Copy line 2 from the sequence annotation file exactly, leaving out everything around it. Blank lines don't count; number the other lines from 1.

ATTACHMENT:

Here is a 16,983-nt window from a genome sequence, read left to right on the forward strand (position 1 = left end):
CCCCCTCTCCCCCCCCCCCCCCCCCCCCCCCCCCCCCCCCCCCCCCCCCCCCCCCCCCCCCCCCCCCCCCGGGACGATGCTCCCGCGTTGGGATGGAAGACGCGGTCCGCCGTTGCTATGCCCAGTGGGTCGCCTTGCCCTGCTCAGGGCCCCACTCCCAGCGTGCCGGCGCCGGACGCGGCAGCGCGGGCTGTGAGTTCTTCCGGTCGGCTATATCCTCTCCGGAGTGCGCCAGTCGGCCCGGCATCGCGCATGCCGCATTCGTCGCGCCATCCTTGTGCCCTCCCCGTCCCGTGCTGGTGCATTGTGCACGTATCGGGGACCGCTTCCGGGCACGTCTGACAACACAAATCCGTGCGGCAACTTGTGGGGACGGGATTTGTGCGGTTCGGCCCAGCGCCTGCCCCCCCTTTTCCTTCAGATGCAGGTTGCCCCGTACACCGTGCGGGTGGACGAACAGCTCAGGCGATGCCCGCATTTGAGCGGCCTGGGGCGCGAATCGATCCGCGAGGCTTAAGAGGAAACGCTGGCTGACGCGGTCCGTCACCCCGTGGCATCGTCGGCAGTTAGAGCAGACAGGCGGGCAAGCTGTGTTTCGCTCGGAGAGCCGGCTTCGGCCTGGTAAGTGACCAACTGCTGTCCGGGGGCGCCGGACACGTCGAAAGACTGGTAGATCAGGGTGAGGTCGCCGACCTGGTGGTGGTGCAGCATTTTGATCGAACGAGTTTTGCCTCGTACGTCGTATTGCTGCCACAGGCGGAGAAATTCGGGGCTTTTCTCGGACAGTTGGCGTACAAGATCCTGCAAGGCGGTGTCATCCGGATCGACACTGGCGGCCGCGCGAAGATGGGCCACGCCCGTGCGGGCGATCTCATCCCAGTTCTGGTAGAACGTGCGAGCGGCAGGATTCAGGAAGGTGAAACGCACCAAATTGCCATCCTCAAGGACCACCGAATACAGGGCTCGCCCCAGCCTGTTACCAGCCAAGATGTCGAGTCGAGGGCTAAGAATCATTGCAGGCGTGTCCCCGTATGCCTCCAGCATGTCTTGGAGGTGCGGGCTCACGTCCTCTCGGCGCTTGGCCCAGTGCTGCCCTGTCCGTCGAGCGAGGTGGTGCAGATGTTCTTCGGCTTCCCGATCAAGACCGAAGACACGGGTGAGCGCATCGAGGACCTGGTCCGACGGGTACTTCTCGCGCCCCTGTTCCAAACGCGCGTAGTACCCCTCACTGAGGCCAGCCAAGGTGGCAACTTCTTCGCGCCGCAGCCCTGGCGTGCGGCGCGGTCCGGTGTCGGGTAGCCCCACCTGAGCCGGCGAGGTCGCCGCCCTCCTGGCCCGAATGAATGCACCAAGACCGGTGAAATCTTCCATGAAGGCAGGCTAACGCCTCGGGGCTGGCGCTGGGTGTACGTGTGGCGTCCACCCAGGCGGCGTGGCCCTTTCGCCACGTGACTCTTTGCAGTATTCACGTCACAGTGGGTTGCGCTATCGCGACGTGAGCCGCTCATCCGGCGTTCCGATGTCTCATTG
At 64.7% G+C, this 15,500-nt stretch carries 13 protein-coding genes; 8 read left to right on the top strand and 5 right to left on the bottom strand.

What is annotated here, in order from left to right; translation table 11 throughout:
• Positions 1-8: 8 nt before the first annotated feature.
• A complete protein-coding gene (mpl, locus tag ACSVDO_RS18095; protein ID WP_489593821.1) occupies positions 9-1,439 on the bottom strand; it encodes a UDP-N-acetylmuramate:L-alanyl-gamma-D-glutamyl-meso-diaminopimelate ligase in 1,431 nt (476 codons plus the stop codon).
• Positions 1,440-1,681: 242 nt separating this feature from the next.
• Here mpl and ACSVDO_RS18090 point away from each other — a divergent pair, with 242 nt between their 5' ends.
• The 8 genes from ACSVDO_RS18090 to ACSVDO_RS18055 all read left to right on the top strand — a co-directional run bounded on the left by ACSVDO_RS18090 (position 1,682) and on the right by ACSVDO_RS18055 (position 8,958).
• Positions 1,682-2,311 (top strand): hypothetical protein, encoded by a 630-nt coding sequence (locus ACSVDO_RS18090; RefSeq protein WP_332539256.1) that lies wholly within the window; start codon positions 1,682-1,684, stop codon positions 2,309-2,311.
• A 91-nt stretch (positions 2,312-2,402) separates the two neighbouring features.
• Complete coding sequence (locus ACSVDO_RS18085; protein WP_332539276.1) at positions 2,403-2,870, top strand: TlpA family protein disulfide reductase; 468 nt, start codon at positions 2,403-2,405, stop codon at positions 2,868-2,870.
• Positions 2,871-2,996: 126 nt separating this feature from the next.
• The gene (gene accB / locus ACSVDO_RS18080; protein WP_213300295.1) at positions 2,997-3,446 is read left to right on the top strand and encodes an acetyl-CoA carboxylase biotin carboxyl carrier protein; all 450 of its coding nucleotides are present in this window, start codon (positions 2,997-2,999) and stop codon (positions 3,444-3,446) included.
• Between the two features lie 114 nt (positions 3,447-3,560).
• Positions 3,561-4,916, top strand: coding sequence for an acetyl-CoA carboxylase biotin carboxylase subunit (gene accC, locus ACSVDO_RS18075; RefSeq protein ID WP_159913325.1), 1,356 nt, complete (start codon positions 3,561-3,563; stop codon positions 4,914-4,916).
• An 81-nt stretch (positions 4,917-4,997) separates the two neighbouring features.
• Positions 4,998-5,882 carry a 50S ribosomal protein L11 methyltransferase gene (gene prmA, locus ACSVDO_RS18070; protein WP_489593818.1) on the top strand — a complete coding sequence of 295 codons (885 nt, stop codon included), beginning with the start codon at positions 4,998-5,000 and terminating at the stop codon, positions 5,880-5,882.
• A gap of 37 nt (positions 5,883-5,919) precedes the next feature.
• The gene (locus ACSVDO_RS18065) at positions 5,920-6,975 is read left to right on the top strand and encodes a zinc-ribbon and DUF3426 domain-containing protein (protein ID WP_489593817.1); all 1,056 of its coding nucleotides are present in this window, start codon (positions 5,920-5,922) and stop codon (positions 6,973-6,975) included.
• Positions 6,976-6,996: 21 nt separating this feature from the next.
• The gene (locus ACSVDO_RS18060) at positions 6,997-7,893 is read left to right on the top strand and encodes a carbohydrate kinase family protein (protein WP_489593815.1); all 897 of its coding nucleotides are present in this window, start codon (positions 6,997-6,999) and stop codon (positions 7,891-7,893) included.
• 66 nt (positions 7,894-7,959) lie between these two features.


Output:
CCCCCTCTCCCCCCCCCCCCCCCCCCCCCCCCCCCCCCCCCCCCCCCCCCCCCCCCCCCCCCCCCCCCCCGGGACGATGCTCCCGCGTTGGGATGGAAGACGCGGTCCGCCGTTGCTATGCCCAGTGGGTCGCCTTGCCCTGCTCAGGGCCCCACTCCCAGCGTGCCGGCGCCGGACGCGGCAGCGCGGGCTGTGAGTTCTTCCGGTCGGCTATATCCTCTCCGGAGTGCGCCAGTCGGCCCGGCATCGCGCATGCCGCATTCGTCGCGCCATCCTTGTGCCCTCCCCGTCCCGTGCTGGTGCATTGTGCACGTATCGGGGACCGCTTCCGGGCACGTCTGACAACACAAATCCGTGCGGCAACTTGTGGGGACGGGATTTGTGCGGTTCGGCCCAGCGCCTGCCCCCCCTTTTCCTTCAGATGCAGGTTGCCCCGTACACCGTGCGGGTGGACGAACAGCTCAGGCGATGCCCGCATTTGAGCGGCCTGGGGCGCGAATCGATCCGCGAGGCTTAAGAGGAAACGCTGGCTGACGCGGTCCGTCACCCCGTGGCATCGTCGGCAGTTAGAGCAGACAGGCGGGCAAGCTGTGTTTCGCTCGGAGAGCCGGCTTCGGCCTGGTAAGTGACCAACTGCTGTCCGGGGGCGCCGGACACGTCGAAAGACTGGTAGATCAGGGTGAGGTCGCCGACCTGGTGGTGGTGCAGCATTTTGATCGAACGAGTTTTGCCTCGTACGTCGTATTGCTGCCACAGGCGGAGAAATTCGGGGCTTTTCTCGGACAGTTGGCGTACAAGATCCTGCAAGGCGGTGTCATCCGGATCGACACTGGCGGCCGCGCGAAGATGGGCCACGCCCGTGCGGGCGATCTCATCCCAGTTCTGGTAGAACGTGCGAGCGGCAGGATTCAGGAAGGTGAAACGCACCAAATTGCCATCCTCAAGGACCACCGAATACAGGGCTCGCCCCAGCCTGTTACCAGCCAAGATGTCGAGTCGAGGGCTAAGAATCATTGCAGGCGTGTCCCCGTATGCCTCCAGCATGTCTTGGAGGTGCGGGCTCACGTCCTCTCGGCGCTTGGCCCAGTGCTGCCCTGTCCGTCGAGCGAGGTGGTGCAGATGTTCTTCGGCTTCCCGATCAAGACCGAAGACACGGGTGAGCGCATCGAGGACCTGGTCCGACGGGTACTTCTCGCGCCCCTGTTCCAAACGCGCGTAGTACCCCTCACTGAGGCCAGCCAAGGTGGCAACTTCTTCGCGCCGCAGCCCTGGCGTGCGGCGCGGTCCGGTGTCGGGTAGCCCCACCTGAGCCGGCGAGGTCGCCGCCCTCCTGGCCCGAATGAATGCACCAAGACCGGTGAAATCTTCCATGAAGGCAGGCTAACGCCTCGGGGCTGGCGCTGGGTGTACGTGTGGCGTCCACCCAGGCGGCGTGGCCCTTTCGCCACGTGACTCTTTGCAGTATTCACGTCACAGTGGGTTGCGCTATCGCGACGTGAGCCGCTCATCCGGCGTTCCGATGTCTCATTG